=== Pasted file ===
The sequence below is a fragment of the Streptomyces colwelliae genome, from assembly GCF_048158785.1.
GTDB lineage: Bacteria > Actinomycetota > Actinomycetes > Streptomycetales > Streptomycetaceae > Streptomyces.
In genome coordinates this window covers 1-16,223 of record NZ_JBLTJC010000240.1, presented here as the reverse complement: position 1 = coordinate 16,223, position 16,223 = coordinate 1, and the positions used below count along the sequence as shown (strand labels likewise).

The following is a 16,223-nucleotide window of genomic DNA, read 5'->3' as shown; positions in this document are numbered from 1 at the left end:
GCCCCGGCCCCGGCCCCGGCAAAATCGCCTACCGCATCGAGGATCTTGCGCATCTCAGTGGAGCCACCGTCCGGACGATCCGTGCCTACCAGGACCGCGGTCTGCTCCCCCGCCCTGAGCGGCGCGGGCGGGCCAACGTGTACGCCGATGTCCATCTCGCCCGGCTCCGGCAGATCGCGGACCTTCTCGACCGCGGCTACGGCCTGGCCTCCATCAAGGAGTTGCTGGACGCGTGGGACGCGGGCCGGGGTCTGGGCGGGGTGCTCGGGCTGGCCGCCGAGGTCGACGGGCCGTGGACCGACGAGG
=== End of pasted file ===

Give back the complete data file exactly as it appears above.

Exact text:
The sequence below is a fragment of the Streptomyces colwelliae genome, from assembly GCF_048158785.1.
GTDB lineage: Bacteria > Actinomycetota > Actinomycetes > Streptomycetales > Streptomycetaceae > Streptomyces.
In genome coordinates this window covers 1-16,223 of record NZ_JBLTJC010000240.1, presented here as the reverse complement: position 1 = coordinate 16,223, position 16,223 = coordinate 1, and the positions used below count along the sequence as shown (strand labels likewise).

The following is a 16,223-nucleotide window of genomic DNA, read 5'->3' as shown; positions in this document are numbered from 1 at the left end:
GCCCCGGCCCCGGCCCCGGCAAAATCGCCTACCGCATCGAGGATCTTGCGCATCTCAGTGGAGCCACCGTCCGGACGATCCGTGCCTACCAGGACCGCGGTCTGCTCCCCCGCCCTGAGCGGCGCGGGCGGGCCAACGTGTACGCCGATGTCCATCTCGCCCGGCTCCGGCAGATCGCGGACCTTCTCGACCGCGGCTACGGCCTGGCCTCCATCAAGGAGTTGCTGGACGCGTGGGACGCGGGCCGGGGTCTGGGCGGGGTGCTCGGGCTGGCCGCCGAGGTCGACGGGCCGTGGACCGACGAGG